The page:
The separation layer 201 is formed by a sputtering method, a plasma CVD method, a coating method, a printing method, or the like to be a single layer or a stacked layer using an element such as tungsten (W), molybdenum (Mo), titanium (Ti), tantalum (Ta), niobium (Nb), nickel (Ni), cobalt (Co), zirconium (Zr), zinc (Zn), ruthenium (Ru), rhodium (Rh), palladium (Pd), osmium (Os), iridium (Ir), or silicon (Si); an alloy material containing the element as its main component; or a compound material containing the element as its main component. The crystalline structure of a layer containing silicon may be any one of an amorphous state, a microcrystalline state, and a polycrystalline state. Note that a coating method includes a spin-coating method, a droplet discharge method, a dispensing method, a nozzle-printing method, and a slot die coating method in its category here.

When the separation layer 201 has a single layer structure, it is preferable to form a tungsten layer, a molybdenum layer, or a layer containing a mixture of tungsten and molybdenum. Alternatively, a layer containing an oxide or an oxynitride of tungsten, a layer containing an oxide or an oxynitride of molybdenum, or a layer containing an oxide or an oxynitride of a mixture of tungsten and molybdenum is formed. Note that the mixture of tungsten and molybdenum corresponds to an alloy of tungsten and molybdenum, for example.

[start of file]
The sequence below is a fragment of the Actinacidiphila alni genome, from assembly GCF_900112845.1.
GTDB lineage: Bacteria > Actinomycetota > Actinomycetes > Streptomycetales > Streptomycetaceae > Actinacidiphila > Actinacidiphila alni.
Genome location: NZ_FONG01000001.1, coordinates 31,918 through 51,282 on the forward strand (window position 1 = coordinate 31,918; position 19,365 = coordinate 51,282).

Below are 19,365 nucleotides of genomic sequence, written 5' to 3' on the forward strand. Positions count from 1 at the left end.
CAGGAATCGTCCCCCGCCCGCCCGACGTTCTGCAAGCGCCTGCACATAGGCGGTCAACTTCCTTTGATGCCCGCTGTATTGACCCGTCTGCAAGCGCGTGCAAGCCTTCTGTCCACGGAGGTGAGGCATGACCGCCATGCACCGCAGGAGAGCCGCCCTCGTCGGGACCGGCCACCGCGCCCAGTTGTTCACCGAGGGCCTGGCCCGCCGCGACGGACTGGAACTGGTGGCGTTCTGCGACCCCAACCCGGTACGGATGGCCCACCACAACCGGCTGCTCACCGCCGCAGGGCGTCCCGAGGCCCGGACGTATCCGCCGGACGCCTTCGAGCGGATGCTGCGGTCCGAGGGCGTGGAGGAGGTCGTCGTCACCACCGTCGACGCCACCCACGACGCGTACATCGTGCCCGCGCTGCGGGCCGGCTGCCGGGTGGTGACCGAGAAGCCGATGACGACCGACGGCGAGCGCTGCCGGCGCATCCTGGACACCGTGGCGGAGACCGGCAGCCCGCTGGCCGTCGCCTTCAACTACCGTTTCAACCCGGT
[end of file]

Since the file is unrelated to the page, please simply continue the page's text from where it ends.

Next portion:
In the case where the separation layer 201 has a stacked layer structure, a first layer is preferably formed using a tungsten layer, a molybdenum layer, or a layer containing a mixture of tungsten and molybdenum, and a second layer is preferably formed using an oxide, a nitride, an oxynitride, or a nitride oxide of tungsten, molybdenum, or a mixture of tungsten and molybdenum.